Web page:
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Bonus Quotation of the Day…

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… is from page five of a book that is among the most insightful and significant that I have ever read: Geoffrey Brennan’s and Loren Lomasky’s 1993 volume, Democracy & Decision: The Pure Theory of Electoral Preference (original emphasis): Economists have always insisted that social ethics should be informed by a proper sense of scarcity. Extrapolating from their account of individual choice behavior, they see ethics as a matter of choosing among alternative feasible states of the world. DBx: Of course, in reality no one chooses states of the world. Each of us chooses almost always (and incessantly) only our own next steps and usually only in small matters – peas or beans; white or red; sleep another 30 minutes or not; buy the new Camry or the used Cadillac; say yes or no to Jack’s

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… is from page five of a book that is among the most insightful and significant that I have ever read: Geoffrey Brennan’s and Loren Lomasky’s 1993 volume, Democracy & Decision: The Pure Theory of Electoral Preference (original emphasis):

Bonus Quotation of the Day…Economists have always insisted that social ethics should be informed by a proper sense of scarcity. Extrapolating from their account of individual choice behavior, they see ethics as a matter of choosing among alternative feasible states of the world.

DBx: Of course, in reality no one chooses states of the world. Each of us chooses almost always (and incessantly) only our own next steps and usually only in small matters – peas or beans; white or red; sleep another 30 minutes or not; buy the new Camry or the used Cadillac; say yes or no to Jack’s offer of dinner; watch the game or read a book; lend or not-lend money to brother-in-law Phil; major in economics or in biology; cast the ballot for Smith or for Jones or for no one – the consequences of which mix, in indescribably complex and unpredictable ways, with those of the choices of millions of other individuals to produce states of the world that (as Hayek was rightly fond of noting) are the results of human action but not of human design.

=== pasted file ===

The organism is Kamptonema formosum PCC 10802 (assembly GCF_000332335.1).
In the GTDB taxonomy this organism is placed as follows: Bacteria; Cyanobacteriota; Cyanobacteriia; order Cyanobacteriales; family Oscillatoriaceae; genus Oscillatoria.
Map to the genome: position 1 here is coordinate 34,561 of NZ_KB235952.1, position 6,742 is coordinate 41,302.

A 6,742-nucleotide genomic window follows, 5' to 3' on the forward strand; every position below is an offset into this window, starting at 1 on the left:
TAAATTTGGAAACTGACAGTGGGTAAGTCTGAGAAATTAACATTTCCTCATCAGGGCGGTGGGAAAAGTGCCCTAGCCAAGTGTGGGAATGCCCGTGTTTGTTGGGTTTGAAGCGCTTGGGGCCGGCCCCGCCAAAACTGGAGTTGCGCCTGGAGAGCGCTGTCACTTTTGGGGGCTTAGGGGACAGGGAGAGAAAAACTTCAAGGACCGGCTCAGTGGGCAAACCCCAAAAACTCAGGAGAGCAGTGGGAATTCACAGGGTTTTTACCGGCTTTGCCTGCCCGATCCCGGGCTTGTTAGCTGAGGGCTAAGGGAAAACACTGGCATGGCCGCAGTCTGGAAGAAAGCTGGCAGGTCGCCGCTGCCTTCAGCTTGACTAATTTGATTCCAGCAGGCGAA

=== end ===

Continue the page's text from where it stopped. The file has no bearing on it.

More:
But Brennan’s and Lomasky’s important point here deserves emphasis: no system of ethics can possibly be ethical if its adherents ignore the unavoidable trade-offs of human existence. We can have more butter. Or we can have more guns. But despite how very sublime the outcome would be, we cannot simultaneously have more of both.

Yet it is astonishing – appalling, actually – how much of politics is devoted to ignoring this inescapable reality. It is a reality ignored no less by the self-proclaimed ‘scientific’ and ‘reality-based’ modern “Progressives” than by any other political group with credible aspirations for political success. Donald Trump, as absurd as he indisputably is, is no less out of touch with reality as are Elizabeth Warren, Bernie Sanders, and more ‘moderate’ Democrats such as Joe Biden and Pete Buttigieg.

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Don Boudreaux
He is a professor of economics at George Mason University in Fairfax, Virginia. Previously, he was president of the Foundation for Economic Education.

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